Symphony to a soccer bad boy
But few could have guessed that former Rangers striker Duncan Ferguson, who was sentenced to three months' imprisonment in 1995 for head-butting another player, would now be the inspiration for Finland's most famous composer.
The 6ft 4in striker, who at one stage was Britain's most expensive player, now has the improbable honour of having his time in one of Scotland's most infamous prisons inspire a piece of classical music.
'Barlinnie Nine' is the latest musical symphony by celebrated Finnish composer Osmo Tapio Raihala. The composer, who fell in love with the Merseyside club after watching Bob Latchford score a hat-trick in a 6-0 slaying of Coventry in 1977, has described the work as "an apotheosis for underachieving".
Raihala said: "I got the idea for it when he was facing jail and had just become something of a cult figure for Everton. It takes into account the contradictions in him: he has an aggressive side but there is a lyrical undertone to him, as the fact that he keeps pigeons shows.
"When I started composing seriously about 20 years ago, I realised that people take inspiration from all kinds of sources and I just let Everton play a part in my compositions. More than anything, though, Duncan has been one of the great underachievers of his generation."
The piece played to more than 2,000 people when the Finnish Radio Symphony Orchestra premiered it Helsinki's Finlandia Hall. In an uncanny coincidence, on the night of its premiere Ferguson scored the only goal of the game in Everton's win over Manchester United.
"It was like an alcoholic hitting the bottle again," Raihala said. "There I was describing Duncan as a failure in Finland, and thousands of miles away at Everton he rises like a phoenix from the ashes to score against Manchester United. If there are gods of football up there, this proves they have got a most twisted sense of humour."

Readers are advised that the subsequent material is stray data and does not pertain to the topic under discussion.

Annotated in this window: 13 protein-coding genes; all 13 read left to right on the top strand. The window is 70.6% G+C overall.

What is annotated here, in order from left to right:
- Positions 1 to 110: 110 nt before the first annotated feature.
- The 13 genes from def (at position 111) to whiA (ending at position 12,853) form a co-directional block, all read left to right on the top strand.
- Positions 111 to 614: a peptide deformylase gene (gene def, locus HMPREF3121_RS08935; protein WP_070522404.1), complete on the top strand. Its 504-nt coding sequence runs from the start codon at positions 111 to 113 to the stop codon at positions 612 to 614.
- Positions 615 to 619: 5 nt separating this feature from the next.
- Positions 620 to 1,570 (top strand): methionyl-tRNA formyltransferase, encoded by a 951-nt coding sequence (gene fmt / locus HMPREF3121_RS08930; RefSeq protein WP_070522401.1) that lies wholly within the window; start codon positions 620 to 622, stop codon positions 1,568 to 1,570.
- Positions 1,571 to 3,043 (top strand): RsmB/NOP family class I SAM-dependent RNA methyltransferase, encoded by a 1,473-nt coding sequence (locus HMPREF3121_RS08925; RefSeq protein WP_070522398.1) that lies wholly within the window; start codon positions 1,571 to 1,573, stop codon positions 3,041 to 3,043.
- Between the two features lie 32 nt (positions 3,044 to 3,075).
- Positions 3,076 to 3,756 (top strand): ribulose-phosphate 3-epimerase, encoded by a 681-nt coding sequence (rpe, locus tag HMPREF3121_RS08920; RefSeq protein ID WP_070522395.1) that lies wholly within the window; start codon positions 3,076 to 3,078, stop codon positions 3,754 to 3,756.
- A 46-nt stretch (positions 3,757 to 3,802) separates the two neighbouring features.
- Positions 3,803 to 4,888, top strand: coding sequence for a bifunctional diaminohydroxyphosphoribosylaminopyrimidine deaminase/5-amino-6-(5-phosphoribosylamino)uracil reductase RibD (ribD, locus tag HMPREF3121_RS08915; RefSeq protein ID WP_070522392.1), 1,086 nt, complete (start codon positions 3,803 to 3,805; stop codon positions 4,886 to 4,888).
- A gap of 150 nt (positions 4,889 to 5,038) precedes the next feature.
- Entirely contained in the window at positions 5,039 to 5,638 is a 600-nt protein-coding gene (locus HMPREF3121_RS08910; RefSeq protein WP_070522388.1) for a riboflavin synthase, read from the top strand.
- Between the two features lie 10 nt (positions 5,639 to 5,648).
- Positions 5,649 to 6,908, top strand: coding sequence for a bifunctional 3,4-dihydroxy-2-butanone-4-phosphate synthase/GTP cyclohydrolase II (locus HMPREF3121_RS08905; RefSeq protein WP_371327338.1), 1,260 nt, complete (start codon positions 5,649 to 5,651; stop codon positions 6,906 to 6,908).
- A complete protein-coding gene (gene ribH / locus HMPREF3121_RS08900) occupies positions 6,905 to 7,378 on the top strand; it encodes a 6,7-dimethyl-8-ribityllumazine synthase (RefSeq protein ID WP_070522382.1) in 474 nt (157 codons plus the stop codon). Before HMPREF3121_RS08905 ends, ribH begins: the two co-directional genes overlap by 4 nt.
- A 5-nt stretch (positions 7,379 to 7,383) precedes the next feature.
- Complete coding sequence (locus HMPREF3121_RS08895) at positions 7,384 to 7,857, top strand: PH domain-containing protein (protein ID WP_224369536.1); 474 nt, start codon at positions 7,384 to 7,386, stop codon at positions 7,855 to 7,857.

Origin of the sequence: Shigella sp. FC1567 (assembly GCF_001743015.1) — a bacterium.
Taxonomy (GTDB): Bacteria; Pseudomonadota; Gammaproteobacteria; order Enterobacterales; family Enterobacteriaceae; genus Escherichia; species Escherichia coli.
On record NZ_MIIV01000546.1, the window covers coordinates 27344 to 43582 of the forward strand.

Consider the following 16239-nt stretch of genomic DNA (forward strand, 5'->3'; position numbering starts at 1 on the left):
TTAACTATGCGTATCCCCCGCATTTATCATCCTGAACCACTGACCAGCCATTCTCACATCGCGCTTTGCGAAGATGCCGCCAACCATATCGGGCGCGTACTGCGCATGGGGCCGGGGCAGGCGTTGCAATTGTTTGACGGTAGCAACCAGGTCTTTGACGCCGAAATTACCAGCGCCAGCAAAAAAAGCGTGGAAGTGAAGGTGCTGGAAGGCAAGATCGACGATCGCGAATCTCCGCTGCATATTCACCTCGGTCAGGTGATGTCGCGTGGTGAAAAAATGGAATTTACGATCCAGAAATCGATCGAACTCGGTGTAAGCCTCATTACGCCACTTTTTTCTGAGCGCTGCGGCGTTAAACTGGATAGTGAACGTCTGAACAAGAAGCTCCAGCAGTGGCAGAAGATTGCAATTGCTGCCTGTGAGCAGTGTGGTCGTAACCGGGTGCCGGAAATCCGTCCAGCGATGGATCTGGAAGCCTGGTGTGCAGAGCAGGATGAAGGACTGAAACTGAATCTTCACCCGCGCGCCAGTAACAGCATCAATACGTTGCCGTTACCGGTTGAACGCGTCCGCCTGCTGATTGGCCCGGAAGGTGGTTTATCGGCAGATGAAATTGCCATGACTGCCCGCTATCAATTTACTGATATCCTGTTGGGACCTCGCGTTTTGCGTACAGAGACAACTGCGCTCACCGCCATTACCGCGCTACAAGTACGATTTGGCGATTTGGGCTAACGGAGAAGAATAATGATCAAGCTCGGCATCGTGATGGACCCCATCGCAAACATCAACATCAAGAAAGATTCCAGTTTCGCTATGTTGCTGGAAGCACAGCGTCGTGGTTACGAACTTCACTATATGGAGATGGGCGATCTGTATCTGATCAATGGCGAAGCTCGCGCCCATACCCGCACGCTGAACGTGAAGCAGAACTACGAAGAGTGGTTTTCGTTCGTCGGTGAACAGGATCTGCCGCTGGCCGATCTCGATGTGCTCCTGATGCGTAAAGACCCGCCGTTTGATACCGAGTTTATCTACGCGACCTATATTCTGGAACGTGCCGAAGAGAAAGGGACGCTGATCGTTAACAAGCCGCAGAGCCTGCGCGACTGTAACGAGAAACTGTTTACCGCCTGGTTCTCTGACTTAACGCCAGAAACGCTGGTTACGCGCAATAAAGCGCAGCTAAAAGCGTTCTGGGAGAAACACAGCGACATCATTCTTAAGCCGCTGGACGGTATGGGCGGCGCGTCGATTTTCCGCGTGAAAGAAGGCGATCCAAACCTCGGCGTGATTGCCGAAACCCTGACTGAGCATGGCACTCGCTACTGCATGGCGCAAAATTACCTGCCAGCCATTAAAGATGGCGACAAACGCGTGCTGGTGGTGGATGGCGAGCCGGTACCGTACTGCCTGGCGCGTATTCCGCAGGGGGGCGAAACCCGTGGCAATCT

The 13-minute orchestral symphony, which was written as part of a composers' workshop with the Stavanger Symphony Orchestra, takes its title from the prison where Duncan Ferguson spent 44 days in 1995 after head-butting Raith Rovers defender John McStay.
The work was well received, as were many of his other works - six of which have direct Everton links. Raihala said that when he started composing seriously in the late Eighties and early Nineties he quickly came up with the idea of using football as the basis for his work.
Despite its traditional lager and hooligan image, football has, for generations, inspired musicians and composers. It has even been the unlikely subject of an opera. British composer Benedict Mason wrote the opera Playing Away in which the ball has an aria.
Contemporary composer Mark Antony Turnage is an Arsenal fan and quoted some of the Highbury chants in Momentum, the work commissioned by Sir Simon Rattle to open Symphony Hall in Birmingham. More recently football hit the West End with Andrew Lloyd Webber and Ben Elton's The Beautiful Game.
Britain's leading composer James MacMillan said that unusually there has been a relationship between some 20th-century composers and the beautiful game.
MacMillan said: "I don't know anything about his music but he is obviously a serious figure in Finland if his music is being played by the orchestras that are performing it. But I am not surprised, as it seems to be something that figures with a number of composers right back to Martinu and Shostakovich.
"Dmitri Shostakovich was a Leningrad Zenith supporter and Martinu wrote an orchestral work Half Time which is dedicated to Sparta Prague.
"The thing is that the grounds of inspiration have shifted and expanded so much that there have been many different and strange reasons for a composer to be inspired, and football is the most recently eccentric versions of that. It all comes down to personal passion; the conventional passions relate to women and spiritual motivations."
Football has also proven the inspiration for poetry, novels and theatre. Probably the best known example is Arthur Smith's play An Evening With Gary Lineker, which relays the ups and downs of a televised match while the characters play out their own private dramas.
Three years ago, Irish playwright John Breen brought to the London stage the 1978 defeat of Graham Mourie's All Blacks by the Irish provincial team Munster. Breen's Alone It Stands played to nearly 100,000 theatre-goers and was acclaimed by the critics.